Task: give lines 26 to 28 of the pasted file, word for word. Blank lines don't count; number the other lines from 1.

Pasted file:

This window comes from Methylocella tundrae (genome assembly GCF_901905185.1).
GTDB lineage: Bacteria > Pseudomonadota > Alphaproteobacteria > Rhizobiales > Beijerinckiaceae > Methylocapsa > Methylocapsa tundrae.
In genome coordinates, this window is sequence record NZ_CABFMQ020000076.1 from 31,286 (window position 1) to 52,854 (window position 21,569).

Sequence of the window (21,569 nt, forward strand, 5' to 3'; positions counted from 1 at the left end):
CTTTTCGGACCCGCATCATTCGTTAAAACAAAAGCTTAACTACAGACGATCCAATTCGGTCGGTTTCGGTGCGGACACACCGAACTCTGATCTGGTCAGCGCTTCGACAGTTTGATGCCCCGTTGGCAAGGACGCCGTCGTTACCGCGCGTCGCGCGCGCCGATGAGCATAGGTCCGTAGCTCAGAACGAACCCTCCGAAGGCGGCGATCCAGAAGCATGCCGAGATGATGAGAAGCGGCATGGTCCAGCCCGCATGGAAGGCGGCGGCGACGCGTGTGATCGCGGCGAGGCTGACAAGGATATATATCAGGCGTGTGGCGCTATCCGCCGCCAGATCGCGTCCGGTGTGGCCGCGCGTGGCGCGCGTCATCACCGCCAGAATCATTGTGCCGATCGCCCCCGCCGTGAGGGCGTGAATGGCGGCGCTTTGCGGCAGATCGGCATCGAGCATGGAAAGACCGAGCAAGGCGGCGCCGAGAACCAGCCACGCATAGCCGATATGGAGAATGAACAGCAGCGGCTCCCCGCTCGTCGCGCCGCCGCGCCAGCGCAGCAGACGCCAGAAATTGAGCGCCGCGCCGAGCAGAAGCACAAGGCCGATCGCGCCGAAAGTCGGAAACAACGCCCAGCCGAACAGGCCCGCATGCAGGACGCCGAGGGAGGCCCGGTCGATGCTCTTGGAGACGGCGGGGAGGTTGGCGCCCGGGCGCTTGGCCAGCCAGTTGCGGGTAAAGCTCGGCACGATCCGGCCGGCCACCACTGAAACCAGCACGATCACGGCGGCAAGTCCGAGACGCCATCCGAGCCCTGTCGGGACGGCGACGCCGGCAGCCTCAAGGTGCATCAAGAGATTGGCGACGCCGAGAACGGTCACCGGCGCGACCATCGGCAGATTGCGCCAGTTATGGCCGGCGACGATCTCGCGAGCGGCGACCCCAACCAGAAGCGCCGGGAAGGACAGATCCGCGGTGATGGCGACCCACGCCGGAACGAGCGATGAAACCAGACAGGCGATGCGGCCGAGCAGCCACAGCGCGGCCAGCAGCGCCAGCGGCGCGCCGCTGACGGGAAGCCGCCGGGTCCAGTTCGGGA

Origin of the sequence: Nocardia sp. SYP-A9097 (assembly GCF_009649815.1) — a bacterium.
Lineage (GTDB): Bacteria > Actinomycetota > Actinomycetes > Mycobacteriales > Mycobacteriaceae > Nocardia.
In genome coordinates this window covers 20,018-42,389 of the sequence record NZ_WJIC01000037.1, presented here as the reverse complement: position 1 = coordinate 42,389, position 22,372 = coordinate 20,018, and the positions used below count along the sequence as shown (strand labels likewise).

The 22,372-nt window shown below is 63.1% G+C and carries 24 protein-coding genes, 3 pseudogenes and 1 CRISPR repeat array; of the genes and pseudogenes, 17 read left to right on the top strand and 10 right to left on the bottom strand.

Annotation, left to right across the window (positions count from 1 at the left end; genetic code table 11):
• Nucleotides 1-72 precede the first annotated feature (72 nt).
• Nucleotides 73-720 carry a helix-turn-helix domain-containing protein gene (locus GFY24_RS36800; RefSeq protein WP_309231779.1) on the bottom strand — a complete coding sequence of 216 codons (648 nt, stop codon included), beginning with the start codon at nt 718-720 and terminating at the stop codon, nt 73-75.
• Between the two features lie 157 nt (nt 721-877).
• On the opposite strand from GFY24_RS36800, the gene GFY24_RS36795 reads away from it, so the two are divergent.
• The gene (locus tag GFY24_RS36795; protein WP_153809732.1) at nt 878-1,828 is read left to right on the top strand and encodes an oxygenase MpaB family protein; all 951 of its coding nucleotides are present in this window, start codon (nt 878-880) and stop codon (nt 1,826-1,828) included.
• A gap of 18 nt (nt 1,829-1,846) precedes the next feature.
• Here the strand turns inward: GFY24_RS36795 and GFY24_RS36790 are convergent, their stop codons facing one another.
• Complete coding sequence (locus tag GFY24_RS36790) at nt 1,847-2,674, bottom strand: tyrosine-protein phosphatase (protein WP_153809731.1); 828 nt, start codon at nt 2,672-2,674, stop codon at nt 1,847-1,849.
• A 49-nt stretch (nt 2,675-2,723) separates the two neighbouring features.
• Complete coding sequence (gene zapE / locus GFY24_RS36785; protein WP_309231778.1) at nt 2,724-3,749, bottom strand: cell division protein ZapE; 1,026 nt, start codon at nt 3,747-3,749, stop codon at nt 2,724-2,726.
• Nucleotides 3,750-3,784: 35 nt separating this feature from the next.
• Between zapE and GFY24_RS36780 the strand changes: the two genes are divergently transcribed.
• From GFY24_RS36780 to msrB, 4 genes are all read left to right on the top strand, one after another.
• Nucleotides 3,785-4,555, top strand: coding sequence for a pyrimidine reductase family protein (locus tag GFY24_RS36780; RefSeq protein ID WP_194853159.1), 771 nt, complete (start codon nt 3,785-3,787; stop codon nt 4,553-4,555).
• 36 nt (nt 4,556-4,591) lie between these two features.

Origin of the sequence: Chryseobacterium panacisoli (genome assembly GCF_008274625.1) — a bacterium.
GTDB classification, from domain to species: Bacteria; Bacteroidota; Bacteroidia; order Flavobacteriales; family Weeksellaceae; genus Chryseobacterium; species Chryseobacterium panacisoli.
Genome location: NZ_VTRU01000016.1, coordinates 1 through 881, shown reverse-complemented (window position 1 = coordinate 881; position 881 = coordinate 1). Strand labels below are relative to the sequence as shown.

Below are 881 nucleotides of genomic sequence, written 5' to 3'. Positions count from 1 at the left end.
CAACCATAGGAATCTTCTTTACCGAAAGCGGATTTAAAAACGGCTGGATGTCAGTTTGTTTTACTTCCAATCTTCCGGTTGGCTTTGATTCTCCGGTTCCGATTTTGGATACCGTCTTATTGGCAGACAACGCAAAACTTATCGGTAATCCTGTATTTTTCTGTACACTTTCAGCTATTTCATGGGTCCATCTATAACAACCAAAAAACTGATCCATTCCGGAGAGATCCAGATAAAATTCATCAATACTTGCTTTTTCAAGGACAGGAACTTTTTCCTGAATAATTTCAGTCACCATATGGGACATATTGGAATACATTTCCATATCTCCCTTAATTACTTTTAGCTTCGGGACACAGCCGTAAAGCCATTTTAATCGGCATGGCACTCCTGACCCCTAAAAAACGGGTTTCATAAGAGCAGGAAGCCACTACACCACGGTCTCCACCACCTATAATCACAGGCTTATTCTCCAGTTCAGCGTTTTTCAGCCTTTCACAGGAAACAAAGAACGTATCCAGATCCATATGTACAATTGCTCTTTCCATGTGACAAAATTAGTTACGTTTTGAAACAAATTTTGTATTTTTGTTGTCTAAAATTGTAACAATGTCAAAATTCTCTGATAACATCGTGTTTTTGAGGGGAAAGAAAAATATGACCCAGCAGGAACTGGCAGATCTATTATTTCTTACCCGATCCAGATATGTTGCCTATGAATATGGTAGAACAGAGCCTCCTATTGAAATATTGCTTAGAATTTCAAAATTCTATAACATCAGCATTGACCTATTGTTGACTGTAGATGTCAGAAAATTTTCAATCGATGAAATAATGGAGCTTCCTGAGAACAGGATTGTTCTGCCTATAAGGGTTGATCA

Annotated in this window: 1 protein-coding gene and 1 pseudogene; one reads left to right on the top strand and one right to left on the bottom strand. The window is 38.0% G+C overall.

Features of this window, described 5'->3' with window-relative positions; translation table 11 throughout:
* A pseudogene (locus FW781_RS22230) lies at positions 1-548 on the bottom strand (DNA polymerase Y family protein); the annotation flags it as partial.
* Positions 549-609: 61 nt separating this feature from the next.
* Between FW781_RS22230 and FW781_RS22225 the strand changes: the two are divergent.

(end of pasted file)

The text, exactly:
Origin of the sequence: Chryseobacterium panacisoli (genome assembly GCF_008274625.1) — a bacterium.
GTDB classification, from domain to species: Bacteria; Bacteroidota; Bacteroidia; order Flavobacteriales; family Weeksellaceae; genus Chryseobacterium; species Chryseobacterium panacisoli.
Genome location: NZ_VTRU01000016.1, coordinates 1 through 881, shown reverse-complemented (window position 1 = coordinate 881; position 881 = coordinate 1). Strand labels below are relative to the sequence as shown.